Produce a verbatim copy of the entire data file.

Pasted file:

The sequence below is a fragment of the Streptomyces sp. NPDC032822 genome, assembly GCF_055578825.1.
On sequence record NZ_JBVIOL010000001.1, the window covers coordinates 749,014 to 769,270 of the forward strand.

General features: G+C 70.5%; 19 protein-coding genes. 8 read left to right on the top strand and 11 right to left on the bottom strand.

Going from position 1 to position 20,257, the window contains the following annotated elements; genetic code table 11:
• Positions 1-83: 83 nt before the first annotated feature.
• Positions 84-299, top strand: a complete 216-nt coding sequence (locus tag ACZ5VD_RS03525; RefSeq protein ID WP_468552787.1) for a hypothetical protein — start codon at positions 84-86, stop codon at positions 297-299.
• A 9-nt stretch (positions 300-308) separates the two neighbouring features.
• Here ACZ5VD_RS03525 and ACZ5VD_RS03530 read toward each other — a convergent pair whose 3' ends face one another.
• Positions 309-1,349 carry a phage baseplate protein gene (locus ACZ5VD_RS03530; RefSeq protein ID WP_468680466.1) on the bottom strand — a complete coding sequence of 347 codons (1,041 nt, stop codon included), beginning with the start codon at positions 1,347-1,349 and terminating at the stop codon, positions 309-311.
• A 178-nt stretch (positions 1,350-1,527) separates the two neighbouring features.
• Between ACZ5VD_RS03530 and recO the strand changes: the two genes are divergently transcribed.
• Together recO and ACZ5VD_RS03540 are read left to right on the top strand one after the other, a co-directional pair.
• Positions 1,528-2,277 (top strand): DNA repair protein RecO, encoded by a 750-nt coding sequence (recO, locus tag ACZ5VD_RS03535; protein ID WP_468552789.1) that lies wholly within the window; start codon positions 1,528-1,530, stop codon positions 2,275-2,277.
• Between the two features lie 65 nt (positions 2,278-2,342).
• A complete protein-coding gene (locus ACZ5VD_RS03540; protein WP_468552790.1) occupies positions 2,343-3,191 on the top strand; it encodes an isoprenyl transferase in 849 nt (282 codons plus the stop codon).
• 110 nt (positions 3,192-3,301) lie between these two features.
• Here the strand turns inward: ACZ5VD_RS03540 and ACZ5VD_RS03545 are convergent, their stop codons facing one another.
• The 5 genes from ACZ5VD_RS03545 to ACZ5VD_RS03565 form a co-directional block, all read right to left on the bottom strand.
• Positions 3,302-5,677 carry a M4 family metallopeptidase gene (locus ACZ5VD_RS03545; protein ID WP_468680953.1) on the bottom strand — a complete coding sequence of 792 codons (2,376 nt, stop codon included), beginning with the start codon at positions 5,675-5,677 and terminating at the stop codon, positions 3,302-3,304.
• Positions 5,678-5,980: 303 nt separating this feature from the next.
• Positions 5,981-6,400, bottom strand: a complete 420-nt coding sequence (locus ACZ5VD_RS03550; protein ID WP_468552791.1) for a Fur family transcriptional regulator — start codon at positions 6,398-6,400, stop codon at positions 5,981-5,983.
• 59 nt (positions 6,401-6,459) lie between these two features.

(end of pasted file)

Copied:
The sequence below is a fragment of the Streptomyces sp. NPDC032822 genome, assembly GCF_055578825.1.
On sequence record NZ_JBVIOL010000001.1, the window covers coordinates 749,014 to 769,270 of the forward strand.

General features: G+C 70.5%; 19 protein-coding genes. 8 read left to right on the top strand and 11 right to left on the bottom strand.

Going from position 1 to position 20,257, the window contains the following annotated elements; genetic code table 11:
• Positions 1-83: 83 nt before the first annotated feature.
• Positions 84-299, top strand: a complete 216-nt coding sequence (locus tag ACZ5VD_RS03525; RefSeq protein ID WP_468552787.1) for a hypothetical protein — start codon at positions 84-86, stop codon at positions 297-299.
• A 9-nt stretch (positions 300-308) separates the two neighbouring features.
• Here ACZ5VD_RS03525 and ACZ5VD_RS03530 read toward each other — a convergent pair whose 3' ends face one another.
• Positions 309-1,349 carry a phage baseplate protein gene (locus ACZ5VD_RS03530; RefSeq protein ID WP_468680466.1) on the bottom strand — a complete coding sequence of 347 codons (1,041 nt, stop codon included), beginning with the start codon at positions 1,347-1,349 and terminating at the stop codon, positions 309-311.
• A 178-nt stretch (positions 1,350-1,527) separates the two neighbouring features.
• Between ACZ5VD_RS03530 and recO the strand changes: the two genes are divergently transcribed.
• Together recO and ACZ5VD_RS03540 are read left to right on the top strand one after the other, a co-directional pair.
• Positions 1,528-2,277 (top strand): DNA repair protein RecO, encoded by a 750-nt coding sequence (recO, locus tag ACZ5VD_RS03535; protein ID WP_468552789.1) that lies wholly within the window; start codon positions 1,528-1,530, stop codon positions 2,275-2,277.
• Between the two features lie 65 nt (positions 2,278-2,342).
• A complete protein-coding gene (locus ACZ5VD_RS03540; protein WP_468552790.1) occupies positions 2,343-3,191 on the top strand; it encodes an isoprenyl transferase in 849 nt (282 codons plus the stop codon).
• 110 nt (positions 3,192-3,301) lie between these two features.
• Here the strand turns inward: ACZ5VD_RS03540 and ACZ5VD_RS03545 are convergent, their stop codons facing one another.
• The 5 genes from ACZ5VD_RS03545 to ACZ5VD_RS03565 form a co-directional block, all read right to left on the bottom strand.
• Positions 3,302-5,677 carry a M4 family metallopeptidase gene (locus ACZ5VD_RS03545; protein ID WP_468680953.1) on the bottom strand — a complete coding sequence of 792 codons (2,376 nt, stop codon included), beginning with the start codon at positions 5,675-5,677 and terminating at the stop codon, positions 3,302-3,304.
• Positions 5,678-5,980: 303 nt separating this feature from the next.
• Positions 5,981-6,400, bottom strand: a complete 420-nt coding sequence (locus ACZ5VD_RS03550; protein ID WP_468552791.1) for a Fur family transcriptional regulator — start codon at positions 6,398-6,400, stop codon at positions 5,981-5,983.
• 59 nt (positions 6,401-6,459) lie between these two features.